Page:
Tuesday, December 4, 2012

Review of Misreading Scripture with Western Eyes by Richards and O’Brien

Awhile back a fake news story made the rounds that went something like this:

A woman came home to find her husband in the kitchen, shaking frantically with what looked like a wire running from his waist towards the electric kettle. Intending to jolt him away from the deadly current she whacked him with a handy plank of wood by the back door, breaking his arm in two places. Until that moment he had been happily listening to his iPod.

Stories like this are believable because we have all had the experience of things turning out quite differently than how we first perceived them. According to E. Randolph Richards and Brandon J. O’Brien that same phenomena often plagues our bible study. They believe that “some of the habits that Western readers bring to the Bible can blind us to interpretations that the original audience and readers in other cultures see quite naturally”. (15)

This claim is not novel. Every book on biblical interpretation, worth any mention at all, will tell you that we must always be aware of our presuppositions. Richards and O’Brien have written a book, Misreading Scripture With Western Eyes, to expand upon this thought and to “offer readers an opportunity to identify and address our cultural blinders”. (15)

The book is divided into three sections. In the first section the authors look at three cultural issues that are obvious and above the surface: mores, race and ethnicity, and language. The next section looks just below the surface at the not so obvious western presuppositions: individualism and collectivism, honor/shame and right/wrong, and time. In the final section the authors probe the depths and look deep below the surface at presuppositions that most Westerners will not even recognize: rules and relationships, virtue and vice, and finding the center of God’s will.

O’Brien and Richards both have experience in cross-cultural missions. Their experience helped them to see the Bible with a new set of eyes. Each chapter ends with a few pointers from the authors on how to cultivate more cultural sensitivity in our Bible reading. Their goal is not to give a methodology or to give us the right process for reading the Bible; as “methodologies are the products of culture” as well. Their goal is to offer advice instead of a checklist.

My Take with a Concern

I thoroughly enjoyed reading this book. Even though I disagree with a few of their suggested interpretations I now find myself reading Scripture with more informed eyes. If nothing else this book has served to raise a red flag in my mind every time I think I have Scripture mastered. It reminds me to pause and consider whether my interpretation might be solely cultural.

Another thing that I appreciate about this book is that the authors are evangelicals. I have read books like this in the past that exalted presuppositions to such a spot that the reader was wondering if there was even such a thing as truth left. Truth is knowable. I further appreciate that the authors acknowledge that a Western reading of a text may not be wrong simply because it is Western, nor is one correct because it is Eastern.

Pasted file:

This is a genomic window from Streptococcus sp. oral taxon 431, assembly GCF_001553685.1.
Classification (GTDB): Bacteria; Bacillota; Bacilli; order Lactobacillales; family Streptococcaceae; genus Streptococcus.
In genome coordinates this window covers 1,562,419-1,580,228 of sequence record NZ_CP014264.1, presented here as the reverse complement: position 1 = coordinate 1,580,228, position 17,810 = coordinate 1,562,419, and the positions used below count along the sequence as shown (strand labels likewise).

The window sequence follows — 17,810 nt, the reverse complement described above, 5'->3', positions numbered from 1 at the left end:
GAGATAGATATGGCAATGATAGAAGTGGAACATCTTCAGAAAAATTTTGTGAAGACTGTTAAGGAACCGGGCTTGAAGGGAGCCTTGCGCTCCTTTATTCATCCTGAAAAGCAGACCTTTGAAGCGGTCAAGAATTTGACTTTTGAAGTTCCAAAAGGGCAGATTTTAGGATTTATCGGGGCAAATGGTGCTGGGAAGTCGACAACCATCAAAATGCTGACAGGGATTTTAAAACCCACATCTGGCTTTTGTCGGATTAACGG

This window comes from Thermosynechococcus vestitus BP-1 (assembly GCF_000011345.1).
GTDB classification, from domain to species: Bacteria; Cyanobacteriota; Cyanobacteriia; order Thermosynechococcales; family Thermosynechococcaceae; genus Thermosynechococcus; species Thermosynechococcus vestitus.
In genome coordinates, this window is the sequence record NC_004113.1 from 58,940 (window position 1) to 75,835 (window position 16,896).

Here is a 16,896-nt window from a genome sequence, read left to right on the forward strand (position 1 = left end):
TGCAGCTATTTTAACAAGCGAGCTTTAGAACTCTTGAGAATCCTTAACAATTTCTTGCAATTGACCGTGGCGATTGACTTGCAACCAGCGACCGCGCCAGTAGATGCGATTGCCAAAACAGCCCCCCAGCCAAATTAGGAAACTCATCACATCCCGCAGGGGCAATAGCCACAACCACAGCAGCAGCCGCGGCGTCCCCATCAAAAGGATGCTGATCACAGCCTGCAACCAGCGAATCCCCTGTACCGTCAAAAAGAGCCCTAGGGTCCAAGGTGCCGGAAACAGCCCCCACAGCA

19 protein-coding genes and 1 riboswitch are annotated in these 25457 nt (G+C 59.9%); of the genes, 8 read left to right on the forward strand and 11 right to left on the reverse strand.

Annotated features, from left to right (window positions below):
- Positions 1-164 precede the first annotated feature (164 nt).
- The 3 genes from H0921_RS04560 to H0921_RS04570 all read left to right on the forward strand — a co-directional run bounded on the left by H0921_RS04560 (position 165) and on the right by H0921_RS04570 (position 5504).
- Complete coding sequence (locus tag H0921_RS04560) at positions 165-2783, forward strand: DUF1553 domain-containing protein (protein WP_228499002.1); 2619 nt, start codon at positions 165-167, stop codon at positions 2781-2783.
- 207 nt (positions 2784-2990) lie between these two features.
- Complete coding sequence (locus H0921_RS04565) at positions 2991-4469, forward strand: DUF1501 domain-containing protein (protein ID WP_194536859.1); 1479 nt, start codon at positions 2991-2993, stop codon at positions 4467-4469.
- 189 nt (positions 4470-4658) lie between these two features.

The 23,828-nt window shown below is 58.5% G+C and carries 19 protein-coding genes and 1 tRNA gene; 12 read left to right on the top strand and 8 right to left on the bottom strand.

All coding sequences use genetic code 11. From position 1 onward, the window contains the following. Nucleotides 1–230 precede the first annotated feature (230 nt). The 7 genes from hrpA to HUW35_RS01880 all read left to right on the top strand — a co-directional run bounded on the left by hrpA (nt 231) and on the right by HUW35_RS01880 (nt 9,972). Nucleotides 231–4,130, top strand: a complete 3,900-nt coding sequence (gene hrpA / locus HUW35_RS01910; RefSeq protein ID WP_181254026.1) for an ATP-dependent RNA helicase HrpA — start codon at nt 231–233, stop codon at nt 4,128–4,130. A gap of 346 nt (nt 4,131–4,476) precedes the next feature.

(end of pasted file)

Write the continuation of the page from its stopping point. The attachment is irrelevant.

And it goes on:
There are a few statements in the book that left me scratching my head. In particular I had a difficult time with their chapter on honor/shame and their chapter on rules and relationships. I agree with their overarching point; that the world of the Bible is more concerned with honor/shame than right/wrong. But after reading that chapter I couldn’t help but think that perhaps this “new set of eyes” has caused them to make the pendulum swing too far the other way.

In the chapter on rules and relationships the authors seem to take a subtle shot at forensic justification. They acknowledge that “there is nothing wrong with the doctrine” but fear that it “casts our connection to God in terms of rules, not relationship". (173) They go on to give the example of Paul who “doesn’t seem to address the theology” of the Corinthians but instead the “status of their relationship”. In my opinion they are creating a false dichotomy here.

I disagree that Paul does not “seem to address [the Corinthian] theology”.

That seems to be precisely the point that he is making. Their relational issues are theological problems. Yes, Paul makes relational appeals. But he does so while teaching a robust theology centered on the foolish gospel. Richards and O’Brien ask “does relationship ever trump theology” (173). The answer to that question seems to be “what theology” are we talking about? It was “theology” that caused John to say, “If anyone comes to you and does not bring this teaching [theology], do not receive him into your house or give him any greeting”. Rules and relationships aren’t contrary enemies. They are friends reconciled on the cross of Christ. Let’s not separate what God has joined together.

Having said that, this book will undoubtedly be one of my top 12 books of 2012. It has been a refreshing read. Apart from a few caveats I would recommend this book to anyone. I think it would strengthen their Bible reading. Some books like this could foster doubt in the novice Bible reader. Richards and O’Brien, thankfully, write in such a way to actually add confidence to the Word of God.

Should You Buy It?

I recommend it. Every serious Bible student would benefit from reading this book. Pastors ought to consider it’s claims as well. I believe such a book would greatly aid in sermon preparation. If nothing else perhaps it will humble us. There are questions to ponder at the end of each chapter which would make this an interesting book to read in a community of believers, perhaps while reading through a book of Scripture.

You can purchase it at Amazon for under $10.

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